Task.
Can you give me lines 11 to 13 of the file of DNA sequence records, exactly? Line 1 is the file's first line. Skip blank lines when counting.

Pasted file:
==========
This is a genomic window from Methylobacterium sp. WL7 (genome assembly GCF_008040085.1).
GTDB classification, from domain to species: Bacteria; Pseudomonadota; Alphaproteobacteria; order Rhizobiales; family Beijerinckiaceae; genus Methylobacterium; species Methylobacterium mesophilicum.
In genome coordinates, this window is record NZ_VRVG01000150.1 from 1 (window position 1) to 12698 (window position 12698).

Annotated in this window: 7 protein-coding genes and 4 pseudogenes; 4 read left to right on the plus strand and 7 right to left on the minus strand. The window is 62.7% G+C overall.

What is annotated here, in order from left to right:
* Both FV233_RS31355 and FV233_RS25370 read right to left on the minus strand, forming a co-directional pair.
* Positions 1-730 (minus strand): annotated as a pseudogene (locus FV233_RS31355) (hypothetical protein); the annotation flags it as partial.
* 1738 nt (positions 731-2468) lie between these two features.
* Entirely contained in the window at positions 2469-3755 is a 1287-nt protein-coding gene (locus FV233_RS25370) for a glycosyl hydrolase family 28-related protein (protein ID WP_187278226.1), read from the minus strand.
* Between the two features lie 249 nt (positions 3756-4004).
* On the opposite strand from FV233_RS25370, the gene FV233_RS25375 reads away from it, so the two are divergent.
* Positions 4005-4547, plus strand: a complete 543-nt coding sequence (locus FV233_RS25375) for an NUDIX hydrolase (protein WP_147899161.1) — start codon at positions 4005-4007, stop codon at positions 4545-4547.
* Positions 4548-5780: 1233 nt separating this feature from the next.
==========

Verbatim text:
* On the opposite strand from FV233_RS25370, the gene FV233_RS25375 reads away from it, so the two are divergent.
* Positions 4005-4547, plus strand: a complete 543-nt coding sequence (locus FV233_RS25375) for an NUDIX hydrolase (protein WP_147899161.1) — start codon at positions 4005-4007, stop codon at positions 4545-4547.
* Positions 4548-5780: 1233 nt separating this feature from the next.